It includes four environmental protection areas, five sustainable development reserves and two extractive reserves. The Itatiaia National Park, created in 1937 as the first national park in Brazil, is part of the Mantiqueira Mosaic and the Mantiqueira Ecological Corridor, part of the larger Serra do Mar Ecological Corridor, which in turn is part of the UNESCO-recognised Atlantic Forest Biosphere Reserve; the park is a vulnerable "conservation island" due to its location between the major cities of Rio de Janeiro and São Paulo. Brazil has created a mosaic of federal and state conservation units along the BR-319 highway through the Amazon rainforest in an effort to better prevent deforestation when the highway is paved through more efficient management of a larger area. However, WWF-Brazil has pointed out that it is not enough to create the protected areas on paper, they must be staffed, legal owners compensated and so on. The Terra do Meio Mosaic is in Pará state between the Tapajós rivers, it was created after the death of Sister Dorothy Stang, campaigning against illegal exploitation of the forests.
It includes the Terra do Meio Ecological Station, a protected conservation, created despite the presence of long-standing residents. The residents, who live along the Iriri River, have been placed under intense pressure to evacuate the area; the Chapada dos Veadeiros National Park in the state of Goiás, was expanded by Federal Decree in September 2001 and inscribed as a UNESCO World Heritage Site in December 2001. In 2003 the expansion was challenged and 72% of the national park lost its protection status; the park is part of the Cerrado Biosphere Reserve. Brazil has outlined plans for a mosaic of new conservation units with different management categories covering an equivalent area to the expanded National Park, but UNESCO has questioned whether the mosaic will be sufficient to ensure the statutory protection required for the World Heritage properties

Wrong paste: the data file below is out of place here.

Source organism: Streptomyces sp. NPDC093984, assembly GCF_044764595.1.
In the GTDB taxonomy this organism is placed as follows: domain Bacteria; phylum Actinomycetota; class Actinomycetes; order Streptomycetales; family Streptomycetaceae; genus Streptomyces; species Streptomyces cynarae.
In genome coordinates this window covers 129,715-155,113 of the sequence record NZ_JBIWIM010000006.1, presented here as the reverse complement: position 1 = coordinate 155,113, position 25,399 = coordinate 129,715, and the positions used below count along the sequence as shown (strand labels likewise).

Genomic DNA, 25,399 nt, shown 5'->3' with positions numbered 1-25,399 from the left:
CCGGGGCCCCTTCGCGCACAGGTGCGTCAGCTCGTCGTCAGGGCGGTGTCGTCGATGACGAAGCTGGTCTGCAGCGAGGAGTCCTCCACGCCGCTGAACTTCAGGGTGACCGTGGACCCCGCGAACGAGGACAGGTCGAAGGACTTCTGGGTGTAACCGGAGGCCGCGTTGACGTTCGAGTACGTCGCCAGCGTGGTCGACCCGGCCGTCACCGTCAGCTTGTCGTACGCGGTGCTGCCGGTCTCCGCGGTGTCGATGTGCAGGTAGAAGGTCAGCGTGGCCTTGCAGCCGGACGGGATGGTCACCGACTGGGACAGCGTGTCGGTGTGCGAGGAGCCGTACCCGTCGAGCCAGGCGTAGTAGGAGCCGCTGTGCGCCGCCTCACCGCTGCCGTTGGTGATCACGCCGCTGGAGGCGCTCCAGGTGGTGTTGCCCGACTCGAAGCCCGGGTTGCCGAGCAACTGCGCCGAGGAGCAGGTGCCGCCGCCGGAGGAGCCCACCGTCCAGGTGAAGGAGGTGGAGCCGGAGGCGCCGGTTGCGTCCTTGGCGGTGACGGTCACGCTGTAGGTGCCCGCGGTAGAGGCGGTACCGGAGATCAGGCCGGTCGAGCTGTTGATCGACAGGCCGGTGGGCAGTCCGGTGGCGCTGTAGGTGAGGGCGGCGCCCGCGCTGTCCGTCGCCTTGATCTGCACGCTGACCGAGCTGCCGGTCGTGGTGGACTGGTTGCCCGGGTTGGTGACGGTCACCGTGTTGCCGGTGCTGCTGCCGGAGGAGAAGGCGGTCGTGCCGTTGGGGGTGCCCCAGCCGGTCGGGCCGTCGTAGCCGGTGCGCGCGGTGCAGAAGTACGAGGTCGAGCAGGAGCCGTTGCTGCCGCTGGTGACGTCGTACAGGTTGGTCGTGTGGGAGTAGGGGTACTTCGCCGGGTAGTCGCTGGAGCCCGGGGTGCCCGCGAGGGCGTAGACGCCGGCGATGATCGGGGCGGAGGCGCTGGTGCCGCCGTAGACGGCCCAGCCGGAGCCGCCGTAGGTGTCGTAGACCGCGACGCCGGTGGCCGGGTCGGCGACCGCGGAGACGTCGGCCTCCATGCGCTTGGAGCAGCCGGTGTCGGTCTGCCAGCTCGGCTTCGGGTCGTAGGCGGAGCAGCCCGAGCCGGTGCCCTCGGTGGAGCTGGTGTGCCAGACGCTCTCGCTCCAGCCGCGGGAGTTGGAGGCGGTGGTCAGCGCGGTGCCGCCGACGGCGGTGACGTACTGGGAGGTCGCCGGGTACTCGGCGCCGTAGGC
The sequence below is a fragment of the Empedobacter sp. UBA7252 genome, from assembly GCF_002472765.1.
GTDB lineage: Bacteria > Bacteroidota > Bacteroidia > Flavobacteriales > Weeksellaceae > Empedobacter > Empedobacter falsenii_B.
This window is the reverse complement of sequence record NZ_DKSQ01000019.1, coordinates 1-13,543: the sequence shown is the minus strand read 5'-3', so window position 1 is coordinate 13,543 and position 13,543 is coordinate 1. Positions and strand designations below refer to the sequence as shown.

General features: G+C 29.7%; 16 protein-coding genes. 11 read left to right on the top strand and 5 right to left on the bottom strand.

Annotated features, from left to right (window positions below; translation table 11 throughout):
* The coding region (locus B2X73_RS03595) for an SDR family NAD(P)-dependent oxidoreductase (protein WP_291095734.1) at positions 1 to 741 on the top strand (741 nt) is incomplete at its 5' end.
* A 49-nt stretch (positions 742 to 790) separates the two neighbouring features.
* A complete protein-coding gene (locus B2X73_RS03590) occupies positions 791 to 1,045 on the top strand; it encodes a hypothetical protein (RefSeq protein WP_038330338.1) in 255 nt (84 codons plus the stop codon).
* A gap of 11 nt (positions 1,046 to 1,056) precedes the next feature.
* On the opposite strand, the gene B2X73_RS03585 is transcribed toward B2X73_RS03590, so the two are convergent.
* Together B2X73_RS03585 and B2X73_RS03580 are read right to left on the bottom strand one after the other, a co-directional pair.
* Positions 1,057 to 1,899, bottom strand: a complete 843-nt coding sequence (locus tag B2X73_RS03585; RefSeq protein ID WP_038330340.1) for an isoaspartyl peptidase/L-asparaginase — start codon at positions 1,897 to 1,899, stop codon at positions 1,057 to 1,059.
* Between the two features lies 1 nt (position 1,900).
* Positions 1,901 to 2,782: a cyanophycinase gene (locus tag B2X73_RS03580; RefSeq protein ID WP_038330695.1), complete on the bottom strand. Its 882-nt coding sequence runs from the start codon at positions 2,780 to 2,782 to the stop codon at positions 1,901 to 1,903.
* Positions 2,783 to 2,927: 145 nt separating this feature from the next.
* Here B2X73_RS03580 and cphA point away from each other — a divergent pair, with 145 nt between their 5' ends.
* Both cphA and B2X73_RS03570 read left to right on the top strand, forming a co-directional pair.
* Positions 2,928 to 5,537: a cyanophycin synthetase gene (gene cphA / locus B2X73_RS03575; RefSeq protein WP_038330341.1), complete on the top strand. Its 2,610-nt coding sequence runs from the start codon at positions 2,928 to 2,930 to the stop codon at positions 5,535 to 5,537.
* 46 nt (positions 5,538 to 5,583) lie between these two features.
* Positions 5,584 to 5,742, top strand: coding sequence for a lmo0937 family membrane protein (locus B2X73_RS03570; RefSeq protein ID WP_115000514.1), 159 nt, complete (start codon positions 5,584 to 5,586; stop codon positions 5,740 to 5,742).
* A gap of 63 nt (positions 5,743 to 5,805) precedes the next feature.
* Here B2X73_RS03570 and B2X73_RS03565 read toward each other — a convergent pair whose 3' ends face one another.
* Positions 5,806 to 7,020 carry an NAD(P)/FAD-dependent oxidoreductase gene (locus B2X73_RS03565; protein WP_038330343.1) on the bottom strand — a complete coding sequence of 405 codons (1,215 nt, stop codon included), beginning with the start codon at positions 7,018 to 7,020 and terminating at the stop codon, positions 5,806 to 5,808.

An extractive reserve is a type of sustainable use protected area in Brazil. The land is publicly owned but the people who live there have the right to traditional extractive practices such as hunting and harvesting wild plants. In the broad sense, an extractive reserve is an area of land state-owned where access and use rights, including natural resource extraction, are allocated to local groups or communities. Extractive reserves limit deforestation both by the local residents preventing deforestation within their reserve, by acting as a buffer zone that keeps ranching and extractive industry out of the forests beyond."Extractive reserve" is among the types of sustainable use protected area defined by Law No. 9.985 of 18 July 2000, which established the National System of Conservation Units. The extractive reserves are of public domain but the use of the land is allowed for traditional extractive populations, they are areas used by traditional extractive populations whose livelihood is based on extraction, subsistence agriculture and small-scale livestock raising.
They are created to protect the livelihoods and culture of these people, ensuring sustainable use of natural resources. The land is in the public domain, but the people. Public visits are allowed where compatible with local interests and the provisions of the management plan for the unit. Research is encouraged, subject to prior authorization with the responsible agency. Extractive reserves in Brazil include: Marine extractive reserves in Brazil include: Marreti, Claudio C. et al.. "From pre-assumptions to a'just world conserving nature': the role of Category VI in protecting landscapes: The Chico Mendes Extractive Reserve, Brazilian Amazon". In Brown, Jessica et al; the protected landscape approach: linking nature and community. IUCN. ISBN 978-2-8317-0797-6. CS1 maint: Uses authors parameter CS1 maint: Uses editors parameter
A biome is a community of plants and animals that have common characteristics for the environment they exist in. They can be found over a range of continents. Biomes are distinct biological communities that have formed in response to a shared physical climate. "Biome" is a broader term than "habitat". While a biome can cover large areas, a microbiome is a mix of organisms that coexist in a defined space on a much smaller scale. For example, the human microbiome is the collection of bacteria and other microorganisms that are present on or in a human body. A'biota' is the total collection of organisms of a geographic region or a time period, from local geographic scales and instantaneous temporal scales all the way up to whole-planet and whole-timescale spatiotemporal scales; the biotas of the Earth make up the biosphere. The term was suggested in 1916 by Clements as a synonym for biotic community of Möbius, it gained its current definition, based on earlier concepts of phytophysiognomy and vegetation, with the inclusion of the animal element and the exclusion of the taxonomic element of species composition.